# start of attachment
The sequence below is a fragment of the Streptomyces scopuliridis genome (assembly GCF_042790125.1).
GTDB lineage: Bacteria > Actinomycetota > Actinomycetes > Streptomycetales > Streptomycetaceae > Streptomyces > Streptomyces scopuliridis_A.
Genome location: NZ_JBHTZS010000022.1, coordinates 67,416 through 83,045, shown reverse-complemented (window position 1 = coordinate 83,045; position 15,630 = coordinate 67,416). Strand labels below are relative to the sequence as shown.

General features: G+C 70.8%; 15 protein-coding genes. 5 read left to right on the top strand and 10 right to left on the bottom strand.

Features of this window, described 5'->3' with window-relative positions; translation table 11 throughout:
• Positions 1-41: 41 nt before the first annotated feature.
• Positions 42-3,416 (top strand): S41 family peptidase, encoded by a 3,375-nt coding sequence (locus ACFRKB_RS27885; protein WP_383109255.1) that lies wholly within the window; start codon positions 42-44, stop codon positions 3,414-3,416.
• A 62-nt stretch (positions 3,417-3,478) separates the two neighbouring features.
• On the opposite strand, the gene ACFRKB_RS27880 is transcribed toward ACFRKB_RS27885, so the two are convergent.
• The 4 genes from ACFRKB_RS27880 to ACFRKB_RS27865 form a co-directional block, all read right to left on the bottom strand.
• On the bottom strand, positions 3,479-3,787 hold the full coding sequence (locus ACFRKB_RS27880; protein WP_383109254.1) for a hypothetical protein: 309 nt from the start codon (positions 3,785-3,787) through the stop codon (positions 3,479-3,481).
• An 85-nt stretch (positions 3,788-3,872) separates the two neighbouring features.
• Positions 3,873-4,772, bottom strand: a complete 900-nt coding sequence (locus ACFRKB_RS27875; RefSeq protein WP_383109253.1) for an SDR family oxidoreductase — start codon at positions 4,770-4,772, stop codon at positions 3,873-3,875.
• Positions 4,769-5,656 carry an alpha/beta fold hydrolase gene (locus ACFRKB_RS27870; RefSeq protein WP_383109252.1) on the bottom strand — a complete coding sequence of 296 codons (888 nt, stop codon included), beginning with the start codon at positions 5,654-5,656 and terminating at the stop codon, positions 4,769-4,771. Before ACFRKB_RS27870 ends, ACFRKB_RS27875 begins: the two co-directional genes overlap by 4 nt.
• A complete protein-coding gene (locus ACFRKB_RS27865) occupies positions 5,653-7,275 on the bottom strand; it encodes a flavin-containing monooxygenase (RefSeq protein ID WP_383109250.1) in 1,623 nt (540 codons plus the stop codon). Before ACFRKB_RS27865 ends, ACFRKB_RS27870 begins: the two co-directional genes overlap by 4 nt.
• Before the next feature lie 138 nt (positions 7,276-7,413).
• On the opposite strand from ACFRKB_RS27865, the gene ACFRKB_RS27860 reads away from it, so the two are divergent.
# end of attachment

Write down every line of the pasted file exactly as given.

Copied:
The sequence below is a fragment of the Streptomyces scopuliridis genome (assembly GCF_042790125.1).
GTDB lineage: Bacteria > Actinomycetota > Actinomycetes > Streptomycetales > Streptomycetaceae > Streptomyces > Streptomyces scopuliridis_A.
Genome location: NZ_JBHTZS010000022.1, coordinates 67,416 through 83,045, shown reverse-complemented (window position 1 = coordinate 83,045; position 15,630 = coordinate 67,416). Strand labels below are relative to the sequence as shown.

General features: G+C 70.8%; 15 protein-coding genes. 5 read left to right on the top strand and 10 right to left on the bottom strand.

Features of this window, described 5'->3' with window-relative positions; translation table 11 throughout:
• Positions 1-41: 41 nt before the first annotated feature.
• Positions 42-3,416 (top strand): S41 family peptidase, encoded by a 3,375-nt coding sequence (locus ACFRKB_RS27885; protein WP_383109255.1) that lies wholly within the window; start codon positions 42-44, stop codon positions 3,414-3,416.
• A 62-nt stretch (positions 3,417-3,478) separates the two neighbouring features.
• On the opposite strand, the gene ACFRKB_RS27880 is transcribed toward ACFRKB_RS27885, so the two are convergent.
• The 4 genes from ACFRKB_RS27880 to ACFRKB_RS27865 form a co-directional block, all read right to left on the bottom strand.
• On the bottom strand, positions 3,479-3,787 hold the full coding sequence (locus ACFRKB_RS27880; protein WP_383109254.1) for a hypothetical protein: 309 nt from the start codon (positions 3,785-3,787) through the stop codon (positions 3,479-3,481).
• An 85-nt stretch (positions 3,788-3,872) separates the two neighbouring features.
• Positions 3,873-4,772, bottom strand: a complete 900-nt coding sequence (locus ACFRKB_RS27875; RefSeq protein WP_383109253.1) for an SDR family oxidoreductase — start codon at positions 4,770-4,772, stop codon at positions 3,873-3,875.
• Positions 4,769-5,656 carry an alpha/beta fold hydrolase gene (locus ACFRKB_RS27870; RefSeq protein WP_383109252.1) on the bottom strand — a complete coding sequence of 296 codons (888 nt, stop codon included), beginning with the start codon at positions 5,654-5,656 and terminating at the stop codon, positions 4,769-4,771. Before ACFRKB_RS27870 ends, ACFRKB_RS27875 begins: the two co-directional genes overlap by 4 nt.
• A complete protein-coding gene (locus ACFRKB_RS27865) occupies positions 5,653-7,275 on the bottom strand; it encodes a flavin-containing monooxygenase (RefSeq protein ID WP_383109250.1) in 1,623 nt (540 codons plus the stop codon). Before ACFRKB_RS27865 ends, ACFRKB_RS27870 begins: the two co-directional genes overlap by 4 nt.
• Before the next feature lie 138 nt (positions 7,276-7,413).
• On the opposite strand from ACFRKB_RS27865, the gene ACFRKB_RS27860 reads away from it, so the two are divergent.